The Science Journal of the American Association for Respiratory Care

2011 OPEN FORUM Abstracts


Lucas T. Schulz1, Anne L. Flaten2, Barry C. Fox3; 1Pharmacy, University of Wisconsin, Madison, WI; 2Respiratory Care Services, University of Wisconsin, Madison, WI; 3Infectious Diseases, University of Wisconsin, Madison, WI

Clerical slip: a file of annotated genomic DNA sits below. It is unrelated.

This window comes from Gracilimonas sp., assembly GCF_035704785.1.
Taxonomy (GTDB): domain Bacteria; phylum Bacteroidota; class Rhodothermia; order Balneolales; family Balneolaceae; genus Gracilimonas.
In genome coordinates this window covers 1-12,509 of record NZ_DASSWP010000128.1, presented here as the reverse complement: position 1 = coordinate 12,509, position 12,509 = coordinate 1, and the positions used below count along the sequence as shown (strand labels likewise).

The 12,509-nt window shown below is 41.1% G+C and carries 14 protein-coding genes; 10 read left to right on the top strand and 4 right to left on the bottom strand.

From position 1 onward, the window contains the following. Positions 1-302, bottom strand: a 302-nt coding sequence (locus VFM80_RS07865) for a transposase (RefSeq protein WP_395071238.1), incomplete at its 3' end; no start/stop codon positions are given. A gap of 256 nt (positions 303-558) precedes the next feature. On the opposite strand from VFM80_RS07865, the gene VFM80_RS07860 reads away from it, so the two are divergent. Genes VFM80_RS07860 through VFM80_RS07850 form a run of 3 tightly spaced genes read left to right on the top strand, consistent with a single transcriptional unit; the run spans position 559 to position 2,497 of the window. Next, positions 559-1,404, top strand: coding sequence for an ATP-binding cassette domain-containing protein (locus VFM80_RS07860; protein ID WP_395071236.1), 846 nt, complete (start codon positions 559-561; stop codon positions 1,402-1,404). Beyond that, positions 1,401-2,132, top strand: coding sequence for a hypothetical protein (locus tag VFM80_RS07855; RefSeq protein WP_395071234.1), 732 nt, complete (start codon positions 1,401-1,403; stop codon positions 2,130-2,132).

Background Sputum induction, using 3% hypertonic saline, is performed to enhance the removal of mucus when patients are not able to spontaneously produce a specimen. Sputum inductions are commonly ordered by prescribers to evaluate acid fast bacilli (AFB) or lower respiratory tract infection (LRTI). At a recent department meeting, Respiratory Therapists (RT) expressed concern about the efficacy and quality of inductions. We sought to validate these concerns. We implemented a quality improvement project aimed to determine the efficacy and quality of sputum induction procedures and determine if action steps were needed to enhance patient care. Methods We identified all sputum induction charges during calendar year 2010 from an administrative billing file. A medical record review evaluated procedure efficacy and quality. Efficacy was defined as a procedure resulting in sputum production and transport to the lab. Quality was defined as sputum production with gram's stain result of < 10 polymorphonuclear white blood cells and < 10 squamous epithelial cells. Pediatric patients and collection for AFB identification were excluded. A meeting with respiratory therapy, infectious disease physician and antimicrobial stewardship pharmacist evaluated the results. Results From 1/1/2010 to 12/31/2010 there were 131 charges for sputum induction. Fifty patients were excluded (AFB testing; n=42, patient < 18 years old; n=4, improper charge; n=3, induction on the same calendar day; n=1). Eighty-one patients had orders for induced sputums. Induction was effective in 75.3% (n=61/81) cases. The microbiologically useful (quality) success rate of the effective sampling was 43% (26/61). Programming in our eMR was created to increase use of RT-induced sputums after consensus was reached during an inter-disciplinary meeting. Conclusion RT-induced sputum samples provide high quality specimens in lower respiratory tract infections. This method may provide useful information to prescribers when making therapeutic decisions.
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